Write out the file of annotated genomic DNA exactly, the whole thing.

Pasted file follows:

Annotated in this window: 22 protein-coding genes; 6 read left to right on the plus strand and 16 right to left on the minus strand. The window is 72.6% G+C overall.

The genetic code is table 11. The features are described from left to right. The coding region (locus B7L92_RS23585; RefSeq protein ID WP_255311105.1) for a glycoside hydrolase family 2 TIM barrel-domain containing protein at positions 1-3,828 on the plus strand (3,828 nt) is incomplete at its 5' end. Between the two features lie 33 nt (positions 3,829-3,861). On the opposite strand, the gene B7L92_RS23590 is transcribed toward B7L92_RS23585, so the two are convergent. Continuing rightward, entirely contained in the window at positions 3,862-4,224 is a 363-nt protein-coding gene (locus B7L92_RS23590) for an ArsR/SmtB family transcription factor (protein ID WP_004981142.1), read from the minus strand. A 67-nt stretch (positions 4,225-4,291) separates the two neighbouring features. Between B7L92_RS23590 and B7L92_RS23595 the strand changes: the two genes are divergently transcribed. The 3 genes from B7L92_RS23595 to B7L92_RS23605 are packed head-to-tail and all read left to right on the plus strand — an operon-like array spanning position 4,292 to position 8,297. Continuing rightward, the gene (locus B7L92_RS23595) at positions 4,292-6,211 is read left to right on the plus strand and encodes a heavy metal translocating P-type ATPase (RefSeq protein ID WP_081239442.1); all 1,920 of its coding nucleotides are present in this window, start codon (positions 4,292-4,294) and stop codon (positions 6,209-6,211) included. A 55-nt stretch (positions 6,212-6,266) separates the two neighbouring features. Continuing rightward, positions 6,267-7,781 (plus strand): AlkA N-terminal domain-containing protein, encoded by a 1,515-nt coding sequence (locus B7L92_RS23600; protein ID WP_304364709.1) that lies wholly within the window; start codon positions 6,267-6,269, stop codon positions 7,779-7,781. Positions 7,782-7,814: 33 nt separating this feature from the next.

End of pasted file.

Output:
Annotated in this window: 22 protein-coding genes; 6 read left to right on the plus strand and 16 right to left on the minus strand. The window is 72.6% G+C overall.

The genetic code is table 11. The features are described from left to right. The coding region (locus B7L92_RS23585; RefSeq protein ID WP_255311105.1) for a glycoside hydrolase family 2 TIM barrel-domain containing protein at positions 1-3,828 on the plus strand (3,828 nt) is incomplete at its 5' end. Between the two features lie 33 nt (positions 3,829-3,861). On the opposite strand, the gene B7L92_RS23590 is transcribed toward B7L92_RS23585, so the two are convergent. Continuing rightward, entirely contained in the window at positions 3,862-4,224 is a 363-nt protein-coding gene (locus B7L92_RS23590) for an ArsR/SmtB family transcription factor (protein ID WP_004981142.1), read from the minus strand. A 67-nt stretch (positions 4,225-4,291) separates the two neighbouring features. Between B7L92_RS23590 and B7L92_RS23595 the strand changes: the two genes are divergently transcribed. The 3 genes from B7L92_RS23595 to B7L92_RS23605 are packed head-to-tail and all read left to right on the plus strand — an operon-like array spanning position 4,292 to position 8,297. Continuing rightward, the gene (locus B7L92_RS23595) at positions 4,292-6,211 is read left to right on the plus strand and encodes a heavy metal translocating P-type ATPase (RefSeq protein ID WP_081239442.1); all 1,920 of its coding nucleotides are present in this window, start codon (positions 4,292-4,294) and stop codon (positions 6,209-6,211) included. A 55-nt stretch (positions 6,212-6,266) separates the two neighbouring features. Continuing rightward, positions 6,267-7,781 (plus strand): AlkA N-terminal domain-containing protein, encoded by a 1,515-nt coding sequence (locus B7L92_RS23600; protein ID WP_304364709.1) that lies wholly within the window; start codon positions 6,267-6,269, stop codon positions 7,779-7,781. Positions 7,782-7,814: 33 nt separating this feature from the next.